Henok Melkamzer’s talismanic art ‘Min Neber?’ opened Tuesday March 20 at the Gebre Kirstos Desta Center Modern Art Museum. The exhibition featured works Henok has been working on for the past four years exploring the Ethiopian craft of Telsem.
Telsem is an esoteric wisdom entailing of talismanic healing art in the form of written and illustrated scrolls. Telsem itself can be interpreted as ‘to put something in symbolic/numeric or alphabetical form, which has a spiritual or philosophical meaning.’ Historically, the scrolls, made from vellum and natural plant pigments, were written for an individual to cast out evil spirits or cure an illness.
The paintings feature painstakingly detailed and intricate patterns drawn in ink then filled with what Henok calls as the seven basic colors using watercolors and handmade pigments from plants. The pieces have heavy Orthodox Christian imagery and symbolism typically seen in church paintings and religious texts including crosses, angels, Star of David and various animals. The exhibition included anthropologist Jacques Mercier’s 2010 documentary explaining the historical and religious significance of telsem and the role it still plays in modern Ethiopian society.
Elizabeth Wolde Giorgis (PhD), director of the museum and curator of the exhibition says problems in our country arise from lack of clarity in understanding what is modern. “We have to know our cultural make up before importing foreign concepts.” The relationship of telsem with Christianity and the sophistication of the art is part of Ethiopian identity. She believes Henok’s work can redefine modern art by putting it within a local context. “Most of us don’t know the philosophy behind his work,” but these piece will prompt us to study the history of the art. By demystifying modern art we can preserve history and redefine modernity for Ethiopians. Henok is grateful to Dr. Elizabeth for allowing the art that he loves to be showcased to large audience.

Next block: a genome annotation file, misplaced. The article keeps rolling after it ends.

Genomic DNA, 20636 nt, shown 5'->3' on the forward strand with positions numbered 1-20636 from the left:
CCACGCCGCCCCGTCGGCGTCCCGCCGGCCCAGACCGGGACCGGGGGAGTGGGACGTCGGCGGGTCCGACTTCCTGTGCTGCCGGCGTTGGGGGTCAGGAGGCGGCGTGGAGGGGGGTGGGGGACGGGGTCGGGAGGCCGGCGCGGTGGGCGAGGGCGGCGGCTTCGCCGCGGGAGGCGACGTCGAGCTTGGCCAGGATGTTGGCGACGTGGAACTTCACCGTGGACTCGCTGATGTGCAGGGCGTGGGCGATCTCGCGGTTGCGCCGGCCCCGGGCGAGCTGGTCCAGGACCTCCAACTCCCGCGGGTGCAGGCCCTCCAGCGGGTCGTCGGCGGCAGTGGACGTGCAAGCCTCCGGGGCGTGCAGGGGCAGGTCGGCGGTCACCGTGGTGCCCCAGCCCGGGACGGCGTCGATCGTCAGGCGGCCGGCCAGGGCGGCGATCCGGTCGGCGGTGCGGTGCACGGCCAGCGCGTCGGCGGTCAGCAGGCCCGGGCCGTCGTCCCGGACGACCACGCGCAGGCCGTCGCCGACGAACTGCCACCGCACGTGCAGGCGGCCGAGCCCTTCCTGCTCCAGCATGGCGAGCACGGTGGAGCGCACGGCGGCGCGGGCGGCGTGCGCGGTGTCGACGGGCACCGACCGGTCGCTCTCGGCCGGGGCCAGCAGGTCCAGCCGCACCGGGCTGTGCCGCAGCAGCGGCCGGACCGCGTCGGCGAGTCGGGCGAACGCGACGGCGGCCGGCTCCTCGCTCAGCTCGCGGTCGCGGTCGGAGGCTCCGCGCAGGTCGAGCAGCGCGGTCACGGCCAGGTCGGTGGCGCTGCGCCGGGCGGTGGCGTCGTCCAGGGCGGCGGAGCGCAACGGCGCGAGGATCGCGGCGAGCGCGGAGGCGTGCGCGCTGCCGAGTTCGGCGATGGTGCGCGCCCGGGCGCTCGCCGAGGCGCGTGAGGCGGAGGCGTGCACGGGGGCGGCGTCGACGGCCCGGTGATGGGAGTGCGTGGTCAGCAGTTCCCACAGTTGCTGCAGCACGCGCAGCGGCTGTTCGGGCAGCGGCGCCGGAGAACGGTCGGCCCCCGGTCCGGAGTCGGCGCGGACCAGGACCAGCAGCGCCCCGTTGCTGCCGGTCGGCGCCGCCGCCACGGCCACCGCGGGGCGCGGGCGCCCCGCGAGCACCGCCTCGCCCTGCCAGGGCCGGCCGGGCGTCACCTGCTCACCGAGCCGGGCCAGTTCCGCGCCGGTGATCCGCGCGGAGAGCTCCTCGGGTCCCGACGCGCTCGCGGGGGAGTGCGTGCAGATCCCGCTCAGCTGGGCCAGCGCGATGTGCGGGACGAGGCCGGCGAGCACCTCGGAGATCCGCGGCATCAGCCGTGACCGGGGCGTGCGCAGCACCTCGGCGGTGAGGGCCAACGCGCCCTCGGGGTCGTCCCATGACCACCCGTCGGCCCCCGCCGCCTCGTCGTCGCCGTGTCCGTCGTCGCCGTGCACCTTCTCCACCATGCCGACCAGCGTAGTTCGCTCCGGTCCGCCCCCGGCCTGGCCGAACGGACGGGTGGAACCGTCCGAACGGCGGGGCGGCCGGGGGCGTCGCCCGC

These visual representations of traditional Ethiopian art give us context to explore our own history and the complex relationship we have with modernity. Henok is fighting to preserve this skill/craft from what he calls a ‘satellite infection’ that causing us to lose our national identity. His work taps into Ethiopian heritage and craftsmanship like telsem, old knowledge that existed long before abstract art, he says, and flourish Ethiopian art.
Henok has found it hard to explain relevance and meaning of telsem because of mainstream religion’s influence. Extricating the complex symbolism from its spiritual roots and presenting works of art to an audience that has typically conflated telsem with witchcraft or magic can be difficult. The practice of the craft has been largely hidden for fear of persecution or ostracism. They are feared or misunderstood, he says, the way people feared mobile phones or computers when they first emerged. It is a fear caused by lack of knowledge. To him, knowledge is the light of life and his work is to put what he has learned to canvas.
He argues that his works are a documentation and preservation of an art that is quickly disappearing. By drawing from Ethiopian zodiacs and 13-month calendar Henok explores each sign and depicts its nature in great detail. He has been working on telsem art for 18 years. They key to reading telsem is to begin from the center and move outwards. Henok refers to these intricately detailed patterns as hareg (vine). Each hareg begins with a word or spiritual concept to depict the complex relationship between color and the alphabetical form of language. “Hareg is the basis of Ethiopian art,” he says. The initial ink drawing of the pattern for these pieces took 3 years to complete.
Henok Melkamzer’s Min Neber? will remain open until April 21 and will be followed by Robel Temesgen’s Adbar.
Contributed by Hiwot Abebe